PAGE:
TEHRAN, Iran — U.N. inspectors entered a once-secret uranium enrichment facility with bunker-like construction and heavy military protection that raised Western suspicions about the extent and intent of Iran's nuclear program.
The visit Sunday by the four-member International Atomic Energy Agency team, reported by state media, was the first independent look inside the planned nuclear fuel lab, a former ammunition dump burrowed into the treeless hills south of Tehran and publicly disclosed only last month. The inspectors are expected to study plant blueprints, interview workers and take soil samples before wrapping up the three-day mission.
No results from the inspection are expected until the team leaves the country, but some Iranian officials hailed the visit as an example that their nuclear program was open to international scrutiny.
"IAEA inspectors' visit to Fordo shows that Iran's nuclear activities are transparent and peaceful," the official IRNA news agency quoted lawmaker Hasan Ebrahimi as saying.
Another test of Iran's cooperation is fast approaching. Iran has promised to respond this week to a U.N.-brokered deal to process its nuclear fuel abroad — a plan designed to ease Western fears about Iran's potential ability to produce weapons-grade material.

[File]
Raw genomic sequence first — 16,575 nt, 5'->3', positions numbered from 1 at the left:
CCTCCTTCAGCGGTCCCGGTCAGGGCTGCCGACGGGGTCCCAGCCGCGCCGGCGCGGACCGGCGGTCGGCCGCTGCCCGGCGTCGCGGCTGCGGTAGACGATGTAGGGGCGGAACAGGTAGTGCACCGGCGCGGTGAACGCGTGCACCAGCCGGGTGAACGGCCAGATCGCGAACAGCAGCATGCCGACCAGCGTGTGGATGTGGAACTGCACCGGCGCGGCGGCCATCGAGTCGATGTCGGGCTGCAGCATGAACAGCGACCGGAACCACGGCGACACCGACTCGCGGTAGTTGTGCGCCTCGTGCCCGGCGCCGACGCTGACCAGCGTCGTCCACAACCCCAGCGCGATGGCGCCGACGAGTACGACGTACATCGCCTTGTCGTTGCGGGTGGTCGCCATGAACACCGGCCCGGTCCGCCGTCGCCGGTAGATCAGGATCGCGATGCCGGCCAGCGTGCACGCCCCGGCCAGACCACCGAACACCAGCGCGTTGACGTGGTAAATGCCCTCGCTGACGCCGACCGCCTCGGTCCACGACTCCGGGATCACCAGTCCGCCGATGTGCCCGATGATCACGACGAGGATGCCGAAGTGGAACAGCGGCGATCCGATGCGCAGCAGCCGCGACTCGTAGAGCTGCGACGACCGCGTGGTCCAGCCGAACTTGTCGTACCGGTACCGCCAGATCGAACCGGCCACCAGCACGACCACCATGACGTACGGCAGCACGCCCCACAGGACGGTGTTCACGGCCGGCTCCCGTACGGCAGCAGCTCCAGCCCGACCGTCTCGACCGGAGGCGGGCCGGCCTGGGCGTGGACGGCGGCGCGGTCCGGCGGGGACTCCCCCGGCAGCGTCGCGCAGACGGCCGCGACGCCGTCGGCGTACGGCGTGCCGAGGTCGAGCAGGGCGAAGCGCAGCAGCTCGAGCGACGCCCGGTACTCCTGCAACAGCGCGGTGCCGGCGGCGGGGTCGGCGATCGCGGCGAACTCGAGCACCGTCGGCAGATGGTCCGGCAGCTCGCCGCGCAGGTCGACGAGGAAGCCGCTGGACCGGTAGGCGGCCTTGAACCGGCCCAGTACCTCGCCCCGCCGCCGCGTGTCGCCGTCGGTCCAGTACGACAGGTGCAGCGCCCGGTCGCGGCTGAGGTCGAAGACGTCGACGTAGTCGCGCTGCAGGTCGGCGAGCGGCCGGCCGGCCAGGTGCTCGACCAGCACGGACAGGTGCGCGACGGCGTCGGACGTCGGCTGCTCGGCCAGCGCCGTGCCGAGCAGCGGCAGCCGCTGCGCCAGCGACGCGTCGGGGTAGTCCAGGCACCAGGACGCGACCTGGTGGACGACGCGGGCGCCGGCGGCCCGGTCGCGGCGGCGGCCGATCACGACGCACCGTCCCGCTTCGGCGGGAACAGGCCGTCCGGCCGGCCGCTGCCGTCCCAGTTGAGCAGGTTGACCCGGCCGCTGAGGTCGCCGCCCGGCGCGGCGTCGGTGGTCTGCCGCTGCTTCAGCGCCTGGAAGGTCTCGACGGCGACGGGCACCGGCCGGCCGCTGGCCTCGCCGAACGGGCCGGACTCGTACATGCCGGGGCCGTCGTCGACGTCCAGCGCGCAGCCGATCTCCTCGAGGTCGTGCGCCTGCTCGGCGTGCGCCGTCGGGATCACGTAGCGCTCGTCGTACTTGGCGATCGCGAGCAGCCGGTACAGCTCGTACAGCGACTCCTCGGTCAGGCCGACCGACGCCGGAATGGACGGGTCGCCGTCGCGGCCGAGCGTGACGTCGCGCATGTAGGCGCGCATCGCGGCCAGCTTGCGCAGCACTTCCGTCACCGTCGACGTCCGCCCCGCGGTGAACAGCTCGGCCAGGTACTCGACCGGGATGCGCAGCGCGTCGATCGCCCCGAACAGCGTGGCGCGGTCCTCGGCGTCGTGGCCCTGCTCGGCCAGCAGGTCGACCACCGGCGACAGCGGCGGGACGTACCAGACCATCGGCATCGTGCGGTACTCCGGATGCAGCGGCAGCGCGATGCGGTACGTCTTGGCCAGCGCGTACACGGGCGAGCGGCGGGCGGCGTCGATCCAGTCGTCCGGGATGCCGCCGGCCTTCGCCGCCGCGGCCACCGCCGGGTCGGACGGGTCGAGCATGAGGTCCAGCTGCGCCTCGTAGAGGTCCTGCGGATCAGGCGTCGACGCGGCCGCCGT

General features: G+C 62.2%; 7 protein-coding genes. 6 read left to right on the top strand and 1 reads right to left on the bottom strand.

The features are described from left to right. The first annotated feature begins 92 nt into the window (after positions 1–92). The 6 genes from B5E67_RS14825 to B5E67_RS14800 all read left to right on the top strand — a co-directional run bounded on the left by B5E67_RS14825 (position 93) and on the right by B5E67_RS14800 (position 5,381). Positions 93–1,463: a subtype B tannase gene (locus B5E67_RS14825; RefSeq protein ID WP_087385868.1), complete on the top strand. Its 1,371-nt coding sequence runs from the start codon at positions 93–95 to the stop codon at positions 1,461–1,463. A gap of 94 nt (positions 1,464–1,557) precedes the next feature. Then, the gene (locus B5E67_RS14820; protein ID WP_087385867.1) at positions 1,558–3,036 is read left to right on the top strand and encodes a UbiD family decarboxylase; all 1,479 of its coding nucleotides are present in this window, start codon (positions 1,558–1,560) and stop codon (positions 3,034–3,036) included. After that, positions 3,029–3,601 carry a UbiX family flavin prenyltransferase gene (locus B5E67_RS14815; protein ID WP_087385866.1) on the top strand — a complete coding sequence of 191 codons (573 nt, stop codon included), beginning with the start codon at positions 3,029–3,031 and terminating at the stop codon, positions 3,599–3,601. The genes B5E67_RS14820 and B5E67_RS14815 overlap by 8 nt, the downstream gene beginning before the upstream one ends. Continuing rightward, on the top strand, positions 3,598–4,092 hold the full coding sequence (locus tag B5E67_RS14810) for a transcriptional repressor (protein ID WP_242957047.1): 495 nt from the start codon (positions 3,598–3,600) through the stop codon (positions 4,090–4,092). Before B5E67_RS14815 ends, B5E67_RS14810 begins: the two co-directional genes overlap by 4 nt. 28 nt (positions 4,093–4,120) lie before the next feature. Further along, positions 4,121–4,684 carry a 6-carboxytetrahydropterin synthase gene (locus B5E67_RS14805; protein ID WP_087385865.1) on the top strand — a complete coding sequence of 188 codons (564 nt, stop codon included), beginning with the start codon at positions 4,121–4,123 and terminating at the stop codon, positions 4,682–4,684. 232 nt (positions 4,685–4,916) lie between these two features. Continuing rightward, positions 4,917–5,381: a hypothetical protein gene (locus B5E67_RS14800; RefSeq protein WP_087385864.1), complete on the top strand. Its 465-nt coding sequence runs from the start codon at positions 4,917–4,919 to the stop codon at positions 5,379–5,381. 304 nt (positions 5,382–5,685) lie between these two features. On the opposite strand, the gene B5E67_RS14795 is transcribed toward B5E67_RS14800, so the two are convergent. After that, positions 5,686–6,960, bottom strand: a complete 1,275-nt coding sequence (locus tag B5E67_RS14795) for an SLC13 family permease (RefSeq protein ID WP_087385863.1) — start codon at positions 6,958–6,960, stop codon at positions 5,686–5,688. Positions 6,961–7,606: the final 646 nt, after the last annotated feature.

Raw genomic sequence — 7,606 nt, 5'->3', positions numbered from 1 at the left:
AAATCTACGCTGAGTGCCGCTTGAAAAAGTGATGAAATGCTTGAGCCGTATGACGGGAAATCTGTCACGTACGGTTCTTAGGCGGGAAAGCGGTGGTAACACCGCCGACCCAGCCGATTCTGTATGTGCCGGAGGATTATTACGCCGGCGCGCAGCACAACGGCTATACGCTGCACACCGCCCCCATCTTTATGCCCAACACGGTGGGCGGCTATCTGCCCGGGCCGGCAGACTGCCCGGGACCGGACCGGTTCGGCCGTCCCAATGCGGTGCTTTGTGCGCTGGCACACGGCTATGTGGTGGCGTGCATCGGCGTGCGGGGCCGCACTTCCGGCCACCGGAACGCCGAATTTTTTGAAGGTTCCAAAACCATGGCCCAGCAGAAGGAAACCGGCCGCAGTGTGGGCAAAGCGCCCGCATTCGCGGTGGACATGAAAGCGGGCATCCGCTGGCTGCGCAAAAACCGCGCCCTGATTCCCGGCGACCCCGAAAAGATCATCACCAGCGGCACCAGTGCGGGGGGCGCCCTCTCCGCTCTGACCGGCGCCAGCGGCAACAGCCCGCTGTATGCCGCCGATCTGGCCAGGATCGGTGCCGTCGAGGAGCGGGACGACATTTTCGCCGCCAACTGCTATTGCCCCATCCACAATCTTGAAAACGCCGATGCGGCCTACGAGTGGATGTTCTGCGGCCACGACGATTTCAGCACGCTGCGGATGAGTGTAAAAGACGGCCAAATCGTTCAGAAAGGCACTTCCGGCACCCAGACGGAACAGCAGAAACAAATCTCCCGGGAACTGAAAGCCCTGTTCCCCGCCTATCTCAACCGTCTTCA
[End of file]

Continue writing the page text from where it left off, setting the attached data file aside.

Iran says its other known enrichment facility — a much larger industrial-scale plant in Natanz in central Iran — is also only to produce nuclear fuel and not at levels for weapons. But many experts say the enrichment centrifuges could be expanded and upgraded to make weapons-grade material.
Iran also has promised to respond this week on a U.N.-drafted proposal to have its nuclear fuel processed in Russia, which would limit Iran's stockpiles and allow more international controls.